Astros Cite 'Sincere Apologies' in Response to Sign-Stealing Lawsuits

Rob Goldberg@TheRobGoldbergFeatured ColumnistMarch 24, 2020

Houston Astros owner Jim Crane speaks during a news conference before the start of the first official spring training baseball practice for the team Thursday, Feb. 13, 2020, in West Palm Beach, Fla. (AP Photo/Jeff Roberson)
Jeff Roberson/Associated Press

Lawyers for the Houston Astros said members of the organization expressed "sincere apologies and remorse" after the sign-stealing scandal.

According to Daniel Kaplan of The Athletic, this is part of the argument presented to try to dismiss three different lawsuits from season tickets holders against the organization.

The lawyers argued the plaintiffs have no legal standing to recover damages, but first noted how contrite the organization has been:

"The 'sign-stealing' controversy has been a source of great disappointment to Astros fans as well as to the Astros organization. On several occasions, members of the Astros organization—including individual players and its Owner, Jim Crane—have expressed their sincere apologies and remorse for the events described in the report by the Commissioner of Major League Baseball."

An MLB investigation discovered the Astros illegally used technology to steal signs from opposing teams during the 2017 season, which ended with Houston winning the World Series. The commissioner's report confirmed the allegations and suspended manager AJ Hinch and general manager Jeff Luhnow while the players avoided discipline.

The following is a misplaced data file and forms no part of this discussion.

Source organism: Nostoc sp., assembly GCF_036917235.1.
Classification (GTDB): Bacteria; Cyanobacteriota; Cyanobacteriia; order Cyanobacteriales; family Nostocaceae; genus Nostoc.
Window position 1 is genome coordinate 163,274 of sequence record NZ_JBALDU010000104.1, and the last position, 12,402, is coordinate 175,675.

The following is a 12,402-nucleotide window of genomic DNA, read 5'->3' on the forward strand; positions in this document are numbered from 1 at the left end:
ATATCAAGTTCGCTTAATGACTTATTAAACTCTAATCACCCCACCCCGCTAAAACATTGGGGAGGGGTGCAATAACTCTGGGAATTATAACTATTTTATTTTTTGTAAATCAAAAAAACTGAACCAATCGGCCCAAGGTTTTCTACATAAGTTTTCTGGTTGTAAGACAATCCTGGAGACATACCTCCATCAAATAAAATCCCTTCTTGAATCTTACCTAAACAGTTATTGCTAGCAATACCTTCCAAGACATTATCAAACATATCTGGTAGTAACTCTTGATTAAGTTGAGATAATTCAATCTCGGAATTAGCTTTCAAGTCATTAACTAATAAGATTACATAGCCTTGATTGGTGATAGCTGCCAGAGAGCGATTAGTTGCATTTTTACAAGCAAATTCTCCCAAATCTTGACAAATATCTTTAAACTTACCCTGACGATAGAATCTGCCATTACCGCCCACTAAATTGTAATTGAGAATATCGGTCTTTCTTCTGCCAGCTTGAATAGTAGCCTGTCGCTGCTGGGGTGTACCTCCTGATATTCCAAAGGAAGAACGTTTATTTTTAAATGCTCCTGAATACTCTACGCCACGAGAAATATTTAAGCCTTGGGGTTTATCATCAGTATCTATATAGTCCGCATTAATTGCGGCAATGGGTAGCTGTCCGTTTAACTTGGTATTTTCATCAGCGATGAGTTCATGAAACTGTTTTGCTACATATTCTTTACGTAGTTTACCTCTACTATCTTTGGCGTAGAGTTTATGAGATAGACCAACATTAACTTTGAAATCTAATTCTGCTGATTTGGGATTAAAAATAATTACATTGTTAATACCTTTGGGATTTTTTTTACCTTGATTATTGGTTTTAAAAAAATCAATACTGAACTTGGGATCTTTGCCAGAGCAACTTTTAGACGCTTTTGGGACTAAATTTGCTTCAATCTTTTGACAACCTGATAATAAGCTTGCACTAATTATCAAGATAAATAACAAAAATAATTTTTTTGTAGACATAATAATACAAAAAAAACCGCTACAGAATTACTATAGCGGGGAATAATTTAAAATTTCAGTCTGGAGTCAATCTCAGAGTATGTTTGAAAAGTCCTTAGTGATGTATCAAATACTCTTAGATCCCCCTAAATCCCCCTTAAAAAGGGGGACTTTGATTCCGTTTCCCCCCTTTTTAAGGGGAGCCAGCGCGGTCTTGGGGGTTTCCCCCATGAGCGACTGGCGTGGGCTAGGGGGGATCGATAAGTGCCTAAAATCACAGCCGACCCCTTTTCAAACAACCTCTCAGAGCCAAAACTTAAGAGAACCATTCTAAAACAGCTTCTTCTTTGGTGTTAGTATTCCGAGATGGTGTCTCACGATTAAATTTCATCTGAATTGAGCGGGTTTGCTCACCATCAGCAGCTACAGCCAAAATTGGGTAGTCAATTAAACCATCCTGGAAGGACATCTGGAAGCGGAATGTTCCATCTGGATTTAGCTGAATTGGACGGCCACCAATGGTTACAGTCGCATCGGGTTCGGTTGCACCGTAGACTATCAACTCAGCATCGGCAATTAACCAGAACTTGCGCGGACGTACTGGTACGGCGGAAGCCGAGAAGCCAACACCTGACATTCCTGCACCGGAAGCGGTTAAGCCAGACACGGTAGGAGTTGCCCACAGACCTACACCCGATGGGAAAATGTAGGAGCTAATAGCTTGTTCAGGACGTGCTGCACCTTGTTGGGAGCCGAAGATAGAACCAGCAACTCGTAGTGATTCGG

Though various members of the organization have since apologized, not many were convinced about the sincerity.

Owner Jim Crane read a prepared statement in February but had some inconsistencies during the press conference:

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Hinch gave an interview on MLB Network where he showed remorse, although he still did little to stop the cheating from happening:

Regardless of statements after the fact, Astros lawyers argued fans have no right to file a lawsuit against a team.

"As many courts have held, a ticket holder has only the right to enter a venue and to have a seat for the ticketed game, and cannot complain afterward that the game should have been played differently," the filing said.

Former Toronto Blue Jays pitcher Mike Bolsinger also filed a lawsuit against Houston after a rough game against the team altered his career.

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